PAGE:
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Much Ado About Amendment of Nigerian Shippers Council Act: Integrity Group Endorses Initiative

Nigerian Shippers’ Council (NSC) Logo

On Monday, May 27, 2024, the House of Representatives Committee on Shipping will hold a Public Hearing on the proposed amendment to the law setting up the Nigerian Shippers Council with a view to giving it the requisite legal and administrative instruments to effectively become an economic regulator in the maritime and transport industry. The Marine and Blue Economy Integrity Group, a non-political platform of longstanding stakeholders in Nigeria’s maritime sector, led by its Coordinator, Elder Asu Beks, has endorsed this initiative.

Introduction

With six port complexes spread across Nigeria’s 853 kilometers coastline and the ports accounting for the more than 90 percent for the transportation of import and export goods, the country ticks all boxes for classification as a maritime nation.

With the unique status, Nigeria has been engaged in processes to evolve policies and programmes that will enable her derive maximum benefits from the handling of vessels for inward and outward cargo traffic. One of the products of the policy evaluations over the years is the birth of the Nigerian Shippers Council in 1978. Apart from the Council, there is the National Maritime Authority (NMA) as it then was before its enabling law was review and upgraded and the agency renamed the Nigerian Maritime and Safety Agency (NIMASA) as well as the Nigerian Ports Authority (NPA).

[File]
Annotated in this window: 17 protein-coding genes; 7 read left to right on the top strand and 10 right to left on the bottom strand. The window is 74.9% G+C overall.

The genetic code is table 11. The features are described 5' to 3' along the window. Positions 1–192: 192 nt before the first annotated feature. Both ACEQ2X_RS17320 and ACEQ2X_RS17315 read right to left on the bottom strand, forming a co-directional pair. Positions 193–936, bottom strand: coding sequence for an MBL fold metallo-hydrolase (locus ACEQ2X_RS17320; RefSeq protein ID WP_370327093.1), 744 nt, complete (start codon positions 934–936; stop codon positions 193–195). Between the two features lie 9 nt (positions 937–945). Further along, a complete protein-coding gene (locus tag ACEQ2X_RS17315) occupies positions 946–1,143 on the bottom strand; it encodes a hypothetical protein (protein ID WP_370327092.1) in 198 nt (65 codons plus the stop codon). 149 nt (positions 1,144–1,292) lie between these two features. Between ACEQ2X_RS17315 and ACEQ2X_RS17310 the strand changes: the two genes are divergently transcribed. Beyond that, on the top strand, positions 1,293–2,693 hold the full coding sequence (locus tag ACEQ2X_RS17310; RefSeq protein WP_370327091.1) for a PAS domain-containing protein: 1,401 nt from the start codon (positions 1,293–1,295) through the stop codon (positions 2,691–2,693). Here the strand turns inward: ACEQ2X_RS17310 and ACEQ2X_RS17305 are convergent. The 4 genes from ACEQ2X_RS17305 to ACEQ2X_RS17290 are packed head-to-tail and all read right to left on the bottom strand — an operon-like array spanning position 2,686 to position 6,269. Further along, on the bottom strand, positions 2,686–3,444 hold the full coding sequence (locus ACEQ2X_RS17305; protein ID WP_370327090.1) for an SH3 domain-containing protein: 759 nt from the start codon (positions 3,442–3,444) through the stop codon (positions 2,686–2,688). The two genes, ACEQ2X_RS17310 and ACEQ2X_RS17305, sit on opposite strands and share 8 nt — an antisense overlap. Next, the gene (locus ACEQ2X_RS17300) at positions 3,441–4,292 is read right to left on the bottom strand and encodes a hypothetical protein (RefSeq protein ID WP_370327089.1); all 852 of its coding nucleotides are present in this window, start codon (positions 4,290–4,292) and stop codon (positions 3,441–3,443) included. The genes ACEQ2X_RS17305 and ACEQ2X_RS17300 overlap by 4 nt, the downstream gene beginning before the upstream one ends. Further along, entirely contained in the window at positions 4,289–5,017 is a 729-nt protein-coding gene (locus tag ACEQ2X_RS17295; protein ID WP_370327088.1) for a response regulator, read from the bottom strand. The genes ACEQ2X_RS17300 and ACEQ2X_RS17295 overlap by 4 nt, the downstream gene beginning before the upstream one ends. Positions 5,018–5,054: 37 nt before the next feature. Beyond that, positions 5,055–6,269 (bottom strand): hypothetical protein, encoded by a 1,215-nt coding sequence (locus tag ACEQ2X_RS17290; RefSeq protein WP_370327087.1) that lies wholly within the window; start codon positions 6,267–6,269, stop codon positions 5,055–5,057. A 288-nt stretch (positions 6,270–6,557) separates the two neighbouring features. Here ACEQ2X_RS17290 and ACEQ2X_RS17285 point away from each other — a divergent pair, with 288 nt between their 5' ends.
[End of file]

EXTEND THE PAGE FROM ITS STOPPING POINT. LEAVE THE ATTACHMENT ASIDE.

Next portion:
Although the Nigerian Shippers Council was given the responsibility to protect the interest of Nigerian shippers by promoting fair trade practices and ensuring shipping companies comply with approved standard operating procedures, its capacity to diligently undertake such crucial responsibility has been hamstrung by the limited legal and administrative instruments available to it.

Strengthening the powers of the Council

Stakeholders in the maritime industry have been unanimous in their verdict that the core task of protecting the indigenous shipping community is still a long shot despite the best efforts of chief executives and officials of the Council.

In 2018, it was established that Nigeria loses $9.1 billion yearly to the nation’s failure to effectively harness the immense opportunities in shipping industry as attested to by Mr. Hassan Bello, Executive Secretary of the Council at the time. Unfortunately, a significant portion of the annual loss is accounted for by the unfair practices of ship owners through unilateral imposition of surcharges, high container deposits and unapproved levies by shipowners and carrier companies.

Although the Council had always contested such impositions, its success has been limited by the absence of the legal and administrative framework for the challenges to be wholesome and effective. While this has been going on, there has several half-hearted efforts to remedy the situation.